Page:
Benjamin L. Russell


  • Benjamin L. Russell
    Back in my sophomore year at the "Zoo" computer lab (so-called because each terminal within was named after a different species of fauna) at Yale University when I was enrolled (between fall of 1989 to spring of 1994, including my LOA), there was one rather unusual member of "DSAC" (the Departmental Student Advisory Committee), Tony Lower (then a senior), who just happened to be a half-nerd, half-geek undergraduate.

    This somewhat strange fellow, unlike the other members of the committee, had a ...  more
  • Benjamin L. Russell
    Personally, I cannot understand why some users neglect to peruse terms of service when subscribing to any online service.

    Such terms of service often specify critical information that can affect the quality of the service.

    For example, the main reason that I initially hesitated in subscribing to MeWe was a clause in their terms of service that expressly prohibited "link bait." The problem is that the term "link bait" is ambiguous, and can essentially refer to anything that the writer wishes t...  more
  • Benjamin L. Russell
    While some may not realize this aspect, reading privacy policies can actually be useful.

    For example, just now, I opted-out of having my personal information sent to either Facebook or Google by reading a privacy policy for a certain application and sending a request to that effect to the e-mail address described in the policy.

    Generally speaking, perusing license agreements, terms of service, codes of conduct, privacy policies, and other similar agreements is usually sound policy. Failure to...  more
  • Benjamin L. Russell
    [This post is a share of a previous post, entitled "Denpa Kyōshi (Ultimate Otaku Teacher)" (see, on my Dreamwidth account.]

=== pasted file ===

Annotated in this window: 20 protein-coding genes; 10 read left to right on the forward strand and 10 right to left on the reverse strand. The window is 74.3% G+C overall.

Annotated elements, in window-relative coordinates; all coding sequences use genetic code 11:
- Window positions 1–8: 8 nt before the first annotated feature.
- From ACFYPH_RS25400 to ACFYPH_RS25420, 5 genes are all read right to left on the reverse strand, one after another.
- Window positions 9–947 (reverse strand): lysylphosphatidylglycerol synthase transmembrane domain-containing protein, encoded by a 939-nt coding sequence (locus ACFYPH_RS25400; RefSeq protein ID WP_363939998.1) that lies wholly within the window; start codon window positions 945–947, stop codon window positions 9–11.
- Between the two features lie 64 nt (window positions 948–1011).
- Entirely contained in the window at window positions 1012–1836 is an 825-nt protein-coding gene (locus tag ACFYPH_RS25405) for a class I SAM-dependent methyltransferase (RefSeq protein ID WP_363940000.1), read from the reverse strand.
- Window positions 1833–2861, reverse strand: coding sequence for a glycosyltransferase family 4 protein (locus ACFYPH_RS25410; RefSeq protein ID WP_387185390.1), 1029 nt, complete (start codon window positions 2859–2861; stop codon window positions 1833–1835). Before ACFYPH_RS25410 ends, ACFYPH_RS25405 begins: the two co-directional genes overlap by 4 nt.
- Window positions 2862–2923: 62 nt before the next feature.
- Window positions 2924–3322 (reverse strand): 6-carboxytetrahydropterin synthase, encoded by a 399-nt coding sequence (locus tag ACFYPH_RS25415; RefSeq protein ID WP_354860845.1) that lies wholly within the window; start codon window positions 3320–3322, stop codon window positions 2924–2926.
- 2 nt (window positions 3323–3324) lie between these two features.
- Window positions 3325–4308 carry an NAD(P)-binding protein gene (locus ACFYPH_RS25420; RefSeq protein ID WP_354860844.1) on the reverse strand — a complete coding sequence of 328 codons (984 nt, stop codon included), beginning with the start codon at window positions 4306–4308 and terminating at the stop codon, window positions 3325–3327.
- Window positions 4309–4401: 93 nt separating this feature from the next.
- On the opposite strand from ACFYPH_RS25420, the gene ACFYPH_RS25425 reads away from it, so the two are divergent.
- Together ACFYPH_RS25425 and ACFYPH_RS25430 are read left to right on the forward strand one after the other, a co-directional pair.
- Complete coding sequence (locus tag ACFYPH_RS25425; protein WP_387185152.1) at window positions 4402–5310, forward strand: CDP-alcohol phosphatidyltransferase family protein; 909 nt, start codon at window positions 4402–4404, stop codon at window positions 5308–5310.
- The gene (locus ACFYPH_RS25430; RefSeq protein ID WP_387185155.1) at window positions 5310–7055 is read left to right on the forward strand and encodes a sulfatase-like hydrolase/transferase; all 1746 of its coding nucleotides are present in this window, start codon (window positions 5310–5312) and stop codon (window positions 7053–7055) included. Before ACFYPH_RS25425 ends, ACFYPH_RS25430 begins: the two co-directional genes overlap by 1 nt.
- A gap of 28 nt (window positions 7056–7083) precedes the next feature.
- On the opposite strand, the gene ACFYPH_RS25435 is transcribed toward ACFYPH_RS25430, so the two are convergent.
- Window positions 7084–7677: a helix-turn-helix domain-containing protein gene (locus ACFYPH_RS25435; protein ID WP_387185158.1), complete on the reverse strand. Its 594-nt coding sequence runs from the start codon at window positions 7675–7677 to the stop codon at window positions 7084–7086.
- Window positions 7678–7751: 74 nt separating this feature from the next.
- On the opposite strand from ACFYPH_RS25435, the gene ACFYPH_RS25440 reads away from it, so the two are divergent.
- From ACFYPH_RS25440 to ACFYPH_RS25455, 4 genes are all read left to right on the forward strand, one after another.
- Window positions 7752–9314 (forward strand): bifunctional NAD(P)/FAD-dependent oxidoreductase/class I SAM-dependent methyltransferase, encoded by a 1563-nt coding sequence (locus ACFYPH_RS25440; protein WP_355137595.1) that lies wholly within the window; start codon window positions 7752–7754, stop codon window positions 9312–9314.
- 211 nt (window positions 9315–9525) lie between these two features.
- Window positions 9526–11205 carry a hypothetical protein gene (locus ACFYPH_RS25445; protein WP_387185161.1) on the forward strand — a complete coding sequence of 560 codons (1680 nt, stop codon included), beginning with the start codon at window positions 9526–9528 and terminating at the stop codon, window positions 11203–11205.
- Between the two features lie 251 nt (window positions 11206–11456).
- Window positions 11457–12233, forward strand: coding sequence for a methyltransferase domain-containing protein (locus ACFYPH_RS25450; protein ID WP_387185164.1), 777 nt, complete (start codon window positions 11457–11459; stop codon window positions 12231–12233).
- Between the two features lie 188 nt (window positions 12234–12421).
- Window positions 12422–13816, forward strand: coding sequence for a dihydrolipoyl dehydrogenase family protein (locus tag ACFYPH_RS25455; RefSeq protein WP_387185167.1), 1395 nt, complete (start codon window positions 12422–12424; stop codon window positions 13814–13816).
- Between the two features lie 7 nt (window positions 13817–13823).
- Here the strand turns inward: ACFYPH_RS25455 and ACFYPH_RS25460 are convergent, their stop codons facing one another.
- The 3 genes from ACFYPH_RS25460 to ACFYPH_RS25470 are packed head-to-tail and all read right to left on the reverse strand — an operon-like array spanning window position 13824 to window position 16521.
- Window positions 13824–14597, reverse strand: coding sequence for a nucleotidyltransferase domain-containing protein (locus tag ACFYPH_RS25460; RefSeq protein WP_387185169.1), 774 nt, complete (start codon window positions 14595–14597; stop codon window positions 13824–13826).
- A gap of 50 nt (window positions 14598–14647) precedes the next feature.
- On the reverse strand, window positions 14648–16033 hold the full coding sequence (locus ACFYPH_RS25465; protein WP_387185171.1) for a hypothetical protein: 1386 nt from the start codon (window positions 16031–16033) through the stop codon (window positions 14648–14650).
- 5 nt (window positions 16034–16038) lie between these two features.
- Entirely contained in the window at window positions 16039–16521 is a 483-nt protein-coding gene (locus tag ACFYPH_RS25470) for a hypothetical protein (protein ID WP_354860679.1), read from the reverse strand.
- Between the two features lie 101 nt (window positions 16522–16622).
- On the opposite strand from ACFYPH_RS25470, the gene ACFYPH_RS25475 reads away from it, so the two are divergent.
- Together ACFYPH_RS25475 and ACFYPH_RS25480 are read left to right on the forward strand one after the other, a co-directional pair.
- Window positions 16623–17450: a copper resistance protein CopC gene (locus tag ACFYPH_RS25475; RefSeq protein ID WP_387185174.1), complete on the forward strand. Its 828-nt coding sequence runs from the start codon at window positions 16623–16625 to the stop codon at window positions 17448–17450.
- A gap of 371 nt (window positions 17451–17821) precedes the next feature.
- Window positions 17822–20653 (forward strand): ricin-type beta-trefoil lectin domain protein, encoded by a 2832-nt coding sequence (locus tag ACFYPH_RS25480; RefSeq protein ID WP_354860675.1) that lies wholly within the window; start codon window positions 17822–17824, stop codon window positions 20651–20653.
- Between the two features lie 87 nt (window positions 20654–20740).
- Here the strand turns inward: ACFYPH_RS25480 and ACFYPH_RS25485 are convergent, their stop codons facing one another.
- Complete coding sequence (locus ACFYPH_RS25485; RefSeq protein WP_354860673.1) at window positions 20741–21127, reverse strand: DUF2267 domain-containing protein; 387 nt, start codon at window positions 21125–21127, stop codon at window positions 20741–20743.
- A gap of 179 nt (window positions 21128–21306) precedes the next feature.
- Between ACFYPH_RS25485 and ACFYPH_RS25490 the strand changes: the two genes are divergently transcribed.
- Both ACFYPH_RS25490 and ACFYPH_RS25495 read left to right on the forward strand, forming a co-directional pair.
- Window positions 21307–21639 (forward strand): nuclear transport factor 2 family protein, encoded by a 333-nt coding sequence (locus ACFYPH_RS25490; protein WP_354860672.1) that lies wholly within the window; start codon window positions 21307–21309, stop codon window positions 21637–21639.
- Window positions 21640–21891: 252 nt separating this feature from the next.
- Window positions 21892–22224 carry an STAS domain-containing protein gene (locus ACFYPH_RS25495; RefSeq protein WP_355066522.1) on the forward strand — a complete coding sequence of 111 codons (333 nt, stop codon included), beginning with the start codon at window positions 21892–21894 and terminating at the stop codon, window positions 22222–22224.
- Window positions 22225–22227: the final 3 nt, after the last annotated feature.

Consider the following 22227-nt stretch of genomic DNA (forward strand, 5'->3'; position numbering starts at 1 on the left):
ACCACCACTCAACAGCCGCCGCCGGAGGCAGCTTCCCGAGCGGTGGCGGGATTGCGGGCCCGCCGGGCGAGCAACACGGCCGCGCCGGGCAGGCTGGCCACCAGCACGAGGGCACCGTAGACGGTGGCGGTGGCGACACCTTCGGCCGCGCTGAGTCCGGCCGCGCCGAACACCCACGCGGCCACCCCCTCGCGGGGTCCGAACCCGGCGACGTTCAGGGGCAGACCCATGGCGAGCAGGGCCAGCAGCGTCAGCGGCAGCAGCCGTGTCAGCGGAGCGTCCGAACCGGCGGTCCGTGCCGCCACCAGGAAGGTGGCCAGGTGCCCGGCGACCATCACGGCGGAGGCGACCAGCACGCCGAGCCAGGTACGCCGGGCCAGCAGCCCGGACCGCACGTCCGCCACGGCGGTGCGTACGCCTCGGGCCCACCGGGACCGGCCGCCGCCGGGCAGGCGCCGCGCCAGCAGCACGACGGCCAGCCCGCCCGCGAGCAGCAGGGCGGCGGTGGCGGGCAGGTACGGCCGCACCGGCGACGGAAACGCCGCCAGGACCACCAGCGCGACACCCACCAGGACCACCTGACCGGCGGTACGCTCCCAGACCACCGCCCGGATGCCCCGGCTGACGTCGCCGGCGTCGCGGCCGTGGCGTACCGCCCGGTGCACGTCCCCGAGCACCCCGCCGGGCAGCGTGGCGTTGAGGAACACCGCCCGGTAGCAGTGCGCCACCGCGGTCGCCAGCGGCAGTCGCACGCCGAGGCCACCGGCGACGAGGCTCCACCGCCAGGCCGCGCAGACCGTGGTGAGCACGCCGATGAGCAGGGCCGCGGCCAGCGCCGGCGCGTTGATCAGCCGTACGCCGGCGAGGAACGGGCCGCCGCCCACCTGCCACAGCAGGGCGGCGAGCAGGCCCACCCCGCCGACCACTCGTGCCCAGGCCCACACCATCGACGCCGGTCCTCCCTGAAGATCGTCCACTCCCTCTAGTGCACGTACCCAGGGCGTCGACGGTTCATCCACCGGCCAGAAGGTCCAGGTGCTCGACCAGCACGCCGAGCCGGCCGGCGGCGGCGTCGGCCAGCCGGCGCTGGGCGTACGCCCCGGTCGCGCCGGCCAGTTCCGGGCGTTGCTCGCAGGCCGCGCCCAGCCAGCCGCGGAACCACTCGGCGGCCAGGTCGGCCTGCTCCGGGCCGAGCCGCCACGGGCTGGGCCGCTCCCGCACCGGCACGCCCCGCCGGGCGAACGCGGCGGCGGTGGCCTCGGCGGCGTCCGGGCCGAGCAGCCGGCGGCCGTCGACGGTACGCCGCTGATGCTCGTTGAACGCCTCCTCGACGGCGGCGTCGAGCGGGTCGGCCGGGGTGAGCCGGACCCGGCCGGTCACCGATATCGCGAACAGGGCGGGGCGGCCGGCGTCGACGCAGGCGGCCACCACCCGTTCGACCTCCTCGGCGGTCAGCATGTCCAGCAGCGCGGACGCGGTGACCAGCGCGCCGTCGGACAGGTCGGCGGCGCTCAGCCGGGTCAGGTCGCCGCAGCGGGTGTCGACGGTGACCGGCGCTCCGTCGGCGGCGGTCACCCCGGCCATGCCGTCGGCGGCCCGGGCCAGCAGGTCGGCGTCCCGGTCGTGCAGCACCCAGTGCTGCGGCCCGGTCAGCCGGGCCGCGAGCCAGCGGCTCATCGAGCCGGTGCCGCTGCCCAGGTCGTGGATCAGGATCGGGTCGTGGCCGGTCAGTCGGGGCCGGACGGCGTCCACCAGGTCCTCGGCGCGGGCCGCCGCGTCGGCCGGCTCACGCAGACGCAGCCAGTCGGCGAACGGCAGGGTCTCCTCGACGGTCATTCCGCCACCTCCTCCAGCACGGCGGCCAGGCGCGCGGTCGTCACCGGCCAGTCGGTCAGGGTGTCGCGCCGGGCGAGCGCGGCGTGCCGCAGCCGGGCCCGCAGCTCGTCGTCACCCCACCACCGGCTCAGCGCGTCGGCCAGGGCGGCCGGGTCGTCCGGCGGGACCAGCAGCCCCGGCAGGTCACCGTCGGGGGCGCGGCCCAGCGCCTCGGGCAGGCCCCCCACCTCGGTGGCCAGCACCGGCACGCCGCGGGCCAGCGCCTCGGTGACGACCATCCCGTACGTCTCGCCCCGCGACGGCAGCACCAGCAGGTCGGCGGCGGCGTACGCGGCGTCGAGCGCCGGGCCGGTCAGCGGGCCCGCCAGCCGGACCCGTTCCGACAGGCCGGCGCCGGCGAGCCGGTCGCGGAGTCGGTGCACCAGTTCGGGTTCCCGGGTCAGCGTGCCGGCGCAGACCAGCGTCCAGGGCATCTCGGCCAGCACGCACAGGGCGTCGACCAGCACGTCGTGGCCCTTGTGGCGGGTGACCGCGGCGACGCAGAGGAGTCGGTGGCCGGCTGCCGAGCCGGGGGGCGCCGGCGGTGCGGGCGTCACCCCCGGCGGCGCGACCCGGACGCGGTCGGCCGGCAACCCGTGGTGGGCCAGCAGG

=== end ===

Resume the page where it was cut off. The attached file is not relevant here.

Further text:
_Denpa Kyōshi_ (_Denpa_ is Japanese slang for "crazy" or "insane" in the sense of "extremely unorthodox" or "similar to an _otaku_" ) (_Ultimate Otaku Teacher_ in English) is a 2011 Japanese _manga_ (later released as _anime_), by Takeshi Azuma, about a genius-_otaku_-turned-teacher, Junichiro Kagami, who is simultaneously...  more
  • Benjamin L. Russell
    Some users here do not seem to understand the degree to which certain nerds (introverts who primarily spend most of their time on a specific technical interest) view certain interests of geeks (introverts who are obsessed with a non-technical hobby) with a pejorative eye, and that therefore, nerds and geeks simply don't mix.

    For example, for some reason, some self-proclaiming "hackers" use the term "mindrot" to characterize certain online gaming titles in a pejorative manner, as in the followin...  more
  • Benjamin L. Russell
    Ironically, the only way that some people can enjoy programming is to program something that they can't enjoy.

    For example, Unity3D would allow me to program something that I can enjoy (a 60 FPS 3D networked RPG), but in something that I can't enjoy (C#).

    Conversely, Scheme, Ruby, and Haskell would allow me to enjoy programming, but only to program something that I can't enjoy (something that doesn't require sophisticated graphics libraries, runs slowly, or is designed to focus substantially o...  more